Cover Story

Volunteer Hairstylist Weaves a Dream

Dreams change our lives. Years ago, after 22-year-old Chan Ka-ho had dropped out of school, he became a loser by social standards. With the help of The Salvation Army, Ka-ho joined the profession of hair styling and officially became a hairstylist half a year ago. He has identified his dreams and found a clear career path. Kaho also actively participates in giving free haircuts to the deprived groups. He wants to bring about changes to the community as people regain their smiles and self-confidence from a new hairstyle.

Having been labelled as a bad student, Ka-ho once gave up on himself and dropped out of school in Secondary 3. He happened to get in touch with The Salvation Army. Encouraged by the Army social worker, Ka-ho worked as an apprentice in a hair salon. Feeling anxious and lost as a dropout, the job was a good place for him to settle down and to earn a living.

Shaking off the Social Label
‘Only those who fail at school work as hair washers’. Kaho was fear of this label. When he went to work at the beginning, he was always cautious and even dared not speak too loudly, for fear of making any mistakes and being scolded. The job of washing hair is no easy task. Looking back, Ka-ho could not help but count the hardships back then, ‘The work was really, really tough... Every day I bent down to wash hair for the customers. Frequent washing had made my hands dry and cracked.’

At that time, Ka-ho worked in a small-scale hair salon that was always short of manpower. He had to learn various skills within a short period of time in order to help lessen his master’s workload. ‘I never expected to have to learn dying hair after washing hair for a week. Normally it takes apprentices half a year or so before they have such a chance. At that time I was so busy; every day I worked over 10 hours. It was beyond the imagination of someone outside of the industry.’ Ka-ho did not expect he would persevere and endure all the hardships. He has been working in the industry for 7 years.

Today, Ka-ho is confident in handling the hairstyle of his customers. He attributed this to his master and his social worker: the former being a teacher and a friend who encourages rather than scolding him, and has given him many opportunities to grow up; the latter being his life coach who walks with him searching for the right direction whenever he is confused and at a loss. Being able to persevere and remain in the hairstyling industry until now, customers’ praises and recognition is his motivation. This great sense of accomplishment makes him determined to put in more efforts for realising his dream, ‘I want to enhance my skills, at the same time save up in order to travel abroad to broaden my horizon. When I come back I’ll open my own hair salon in Hong Kong.’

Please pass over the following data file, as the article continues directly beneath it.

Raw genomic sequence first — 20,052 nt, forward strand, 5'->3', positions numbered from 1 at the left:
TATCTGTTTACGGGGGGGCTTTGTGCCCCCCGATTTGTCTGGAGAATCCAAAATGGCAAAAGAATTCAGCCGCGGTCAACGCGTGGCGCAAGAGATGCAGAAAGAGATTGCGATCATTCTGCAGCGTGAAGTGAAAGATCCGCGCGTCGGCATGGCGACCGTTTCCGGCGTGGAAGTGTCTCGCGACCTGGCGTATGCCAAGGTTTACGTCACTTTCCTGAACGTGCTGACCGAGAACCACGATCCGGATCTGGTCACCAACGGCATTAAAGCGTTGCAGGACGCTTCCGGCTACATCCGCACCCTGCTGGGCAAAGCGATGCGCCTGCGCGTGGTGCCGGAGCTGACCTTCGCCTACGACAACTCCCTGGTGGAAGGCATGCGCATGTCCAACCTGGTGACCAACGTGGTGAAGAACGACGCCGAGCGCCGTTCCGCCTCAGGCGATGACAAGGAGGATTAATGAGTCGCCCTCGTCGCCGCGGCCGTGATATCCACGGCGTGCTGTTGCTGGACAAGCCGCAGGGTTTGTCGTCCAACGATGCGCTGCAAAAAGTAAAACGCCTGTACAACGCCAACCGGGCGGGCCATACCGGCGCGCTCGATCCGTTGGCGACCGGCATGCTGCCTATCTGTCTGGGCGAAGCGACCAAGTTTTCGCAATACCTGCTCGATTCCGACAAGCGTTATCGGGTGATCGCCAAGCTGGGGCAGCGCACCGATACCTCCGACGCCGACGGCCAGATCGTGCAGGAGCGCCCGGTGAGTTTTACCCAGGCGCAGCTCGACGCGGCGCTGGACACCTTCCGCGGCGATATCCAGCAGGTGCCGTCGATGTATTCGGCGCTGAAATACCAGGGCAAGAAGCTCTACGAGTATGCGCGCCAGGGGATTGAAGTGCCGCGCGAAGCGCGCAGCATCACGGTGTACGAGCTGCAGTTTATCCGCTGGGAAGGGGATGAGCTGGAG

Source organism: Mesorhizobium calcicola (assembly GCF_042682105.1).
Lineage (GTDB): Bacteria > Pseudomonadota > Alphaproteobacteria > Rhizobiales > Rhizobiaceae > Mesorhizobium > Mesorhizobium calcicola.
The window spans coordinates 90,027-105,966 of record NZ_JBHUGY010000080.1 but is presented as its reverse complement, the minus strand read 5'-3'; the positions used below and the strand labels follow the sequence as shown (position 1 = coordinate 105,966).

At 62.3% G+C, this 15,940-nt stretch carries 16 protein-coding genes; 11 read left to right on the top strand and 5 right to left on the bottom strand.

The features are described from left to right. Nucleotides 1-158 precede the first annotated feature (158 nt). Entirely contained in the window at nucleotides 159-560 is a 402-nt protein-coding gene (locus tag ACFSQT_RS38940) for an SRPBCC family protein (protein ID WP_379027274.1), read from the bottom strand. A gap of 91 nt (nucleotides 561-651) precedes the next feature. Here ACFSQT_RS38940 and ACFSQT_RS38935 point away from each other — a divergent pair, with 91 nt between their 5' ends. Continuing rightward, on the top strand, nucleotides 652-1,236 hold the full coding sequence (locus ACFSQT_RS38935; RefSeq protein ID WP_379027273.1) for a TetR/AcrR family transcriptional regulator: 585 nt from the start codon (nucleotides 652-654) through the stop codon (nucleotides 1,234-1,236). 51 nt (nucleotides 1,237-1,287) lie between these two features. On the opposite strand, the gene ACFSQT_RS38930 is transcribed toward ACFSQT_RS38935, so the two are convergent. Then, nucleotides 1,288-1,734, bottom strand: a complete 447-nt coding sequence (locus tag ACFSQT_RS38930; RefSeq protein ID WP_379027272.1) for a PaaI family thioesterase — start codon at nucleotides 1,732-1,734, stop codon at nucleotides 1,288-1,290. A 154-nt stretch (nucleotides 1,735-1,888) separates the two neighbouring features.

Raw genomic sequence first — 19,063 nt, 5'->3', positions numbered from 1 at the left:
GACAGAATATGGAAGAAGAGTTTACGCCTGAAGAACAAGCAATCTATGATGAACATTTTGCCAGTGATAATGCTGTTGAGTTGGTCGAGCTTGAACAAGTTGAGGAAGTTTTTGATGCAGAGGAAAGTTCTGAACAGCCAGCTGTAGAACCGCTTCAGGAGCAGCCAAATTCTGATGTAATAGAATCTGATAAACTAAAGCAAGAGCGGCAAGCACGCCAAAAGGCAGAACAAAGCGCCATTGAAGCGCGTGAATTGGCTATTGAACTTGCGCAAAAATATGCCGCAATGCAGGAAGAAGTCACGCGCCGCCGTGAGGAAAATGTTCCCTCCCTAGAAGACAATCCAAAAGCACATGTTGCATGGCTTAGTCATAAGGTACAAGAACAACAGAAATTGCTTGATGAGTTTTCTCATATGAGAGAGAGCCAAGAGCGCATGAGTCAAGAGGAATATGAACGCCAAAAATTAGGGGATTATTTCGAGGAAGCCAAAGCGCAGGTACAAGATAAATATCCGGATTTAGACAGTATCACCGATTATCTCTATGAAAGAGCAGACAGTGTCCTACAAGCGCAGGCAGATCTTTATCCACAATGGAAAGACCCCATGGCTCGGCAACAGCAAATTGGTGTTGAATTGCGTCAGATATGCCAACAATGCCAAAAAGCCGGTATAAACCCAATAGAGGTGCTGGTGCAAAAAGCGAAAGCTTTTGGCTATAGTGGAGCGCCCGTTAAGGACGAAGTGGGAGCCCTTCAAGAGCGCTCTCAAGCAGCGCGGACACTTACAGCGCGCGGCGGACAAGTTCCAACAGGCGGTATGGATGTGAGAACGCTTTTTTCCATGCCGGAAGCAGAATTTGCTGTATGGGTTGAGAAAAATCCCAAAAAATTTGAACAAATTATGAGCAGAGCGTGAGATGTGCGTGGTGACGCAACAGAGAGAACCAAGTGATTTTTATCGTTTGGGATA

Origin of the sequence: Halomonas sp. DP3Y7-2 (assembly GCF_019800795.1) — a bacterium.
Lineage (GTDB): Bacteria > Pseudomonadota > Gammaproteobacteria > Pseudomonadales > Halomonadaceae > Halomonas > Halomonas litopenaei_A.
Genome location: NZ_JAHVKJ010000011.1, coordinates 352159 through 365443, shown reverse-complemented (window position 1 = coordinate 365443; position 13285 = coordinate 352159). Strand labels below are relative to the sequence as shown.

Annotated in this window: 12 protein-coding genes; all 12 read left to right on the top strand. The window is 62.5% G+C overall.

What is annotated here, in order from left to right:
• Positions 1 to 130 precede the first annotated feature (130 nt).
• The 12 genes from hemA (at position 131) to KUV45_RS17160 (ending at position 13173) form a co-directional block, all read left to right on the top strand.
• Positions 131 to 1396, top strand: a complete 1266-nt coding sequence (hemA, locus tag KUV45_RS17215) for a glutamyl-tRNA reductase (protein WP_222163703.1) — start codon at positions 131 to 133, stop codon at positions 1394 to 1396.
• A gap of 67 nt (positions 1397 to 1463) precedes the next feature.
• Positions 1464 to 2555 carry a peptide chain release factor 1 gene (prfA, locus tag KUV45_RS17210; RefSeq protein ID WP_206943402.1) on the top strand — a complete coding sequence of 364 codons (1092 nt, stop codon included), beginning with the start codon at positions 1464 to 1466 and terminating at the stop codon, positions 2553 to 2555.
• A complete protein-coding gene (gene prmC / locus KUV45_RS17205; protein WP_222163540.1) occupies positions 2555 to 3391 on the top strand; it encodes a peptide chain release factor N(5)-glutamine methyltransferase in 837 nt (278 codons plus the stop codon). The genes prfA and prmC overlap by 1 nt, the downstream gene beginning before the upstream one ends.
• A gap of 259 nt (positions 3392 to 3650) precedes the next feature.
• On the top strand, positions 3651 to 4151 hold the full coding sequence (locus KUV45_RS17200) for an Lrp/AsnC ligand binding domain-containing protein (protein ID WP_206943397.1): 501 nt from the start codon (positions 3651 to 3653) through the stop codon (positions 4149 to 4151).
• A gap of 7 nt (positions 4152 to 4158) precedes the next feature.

Equip himself through Serving the Community
Last year, Ka-ho was invited by a social worker to join the ‘Dream Puzzle’ project of The Salvation Army. He was sponsored to buy a complete set of brand-new haircutting kit. Together with the Army’s social worker, he made plans on how to realise his dream. A few months ago, he proposed offering free haircuts to the elderly. In this way he can use his talent to contribute to the society, at the same time enhance his skills. He found that giving haircuts to the elderly was not easy; it was even more challenging than giving adults and children a haircut. ‘Elders’ necks are usually shorter and their hair usually thinning, brittle and soft. Marks are often left on their hair after sleep. It takes more patience and time to handle all these.’

Ka-ho and the Army social worker jointly organised two free haircut activities for the elderly. Ka-ho was overwhelmed with joy when he saw the refreshing looks and smiling faces of the elders. ‘I want to continue the free haircut  activity. Apart from elders, I also want to give free cuts to the grassroots students. When these students reach a certain age, they’ll be concerned with their looks and compare with their peers. Grassroots parents may have a tight budget, so they won’t ask for too much about their children’s hairstyles. In fact, even children want to look prettier and smarter. After all, it’s a matter of self - confidence.’ The free haircut activities also give a boost of Ka-ho’s confidence and bring him a step closer to realising his dream!

Companion Dream Builder

As a companion in Ka-ho’s life and pursuit of dreams, Mr Cheung Kin-hei, social worker of The Salvation Army Tai Po Integrated Service for Young People believes that support, acceptance and recognition are of vital importance to young people. They have their own potentials and strengths. With support from the project, the youth are encouraged to set different life goals and have the courage to persevere. This also helps them build confidence and a positive attitude, which will in turn influence the community.

‘Dream Puzzle 2017-18’ Project

Implemented by The Salvation Army Family, Youth and Community Services, the ‘Dream Puzzle 2017-18’ project aims to support youth at risk aged 14 to 24, helping them to explore their interests and potentials. The youth are provided with funds and encouraged to realise their dreams. They may help the people in need by using their own strengths to serve the community. Last year, the project funded a total of 11 teams of young people. Together with the Army social workers, they made plans for realising their dreams of becoming street dancers, Thai boxers or starting their own band.


Ka-ho gives free haircuts t...
Before doing the haircut, K...
The Salvation Army sponsors...
Master Jackson (right) also...
The number of elders partic...
‘Dream Puzzle 2017-18’ Project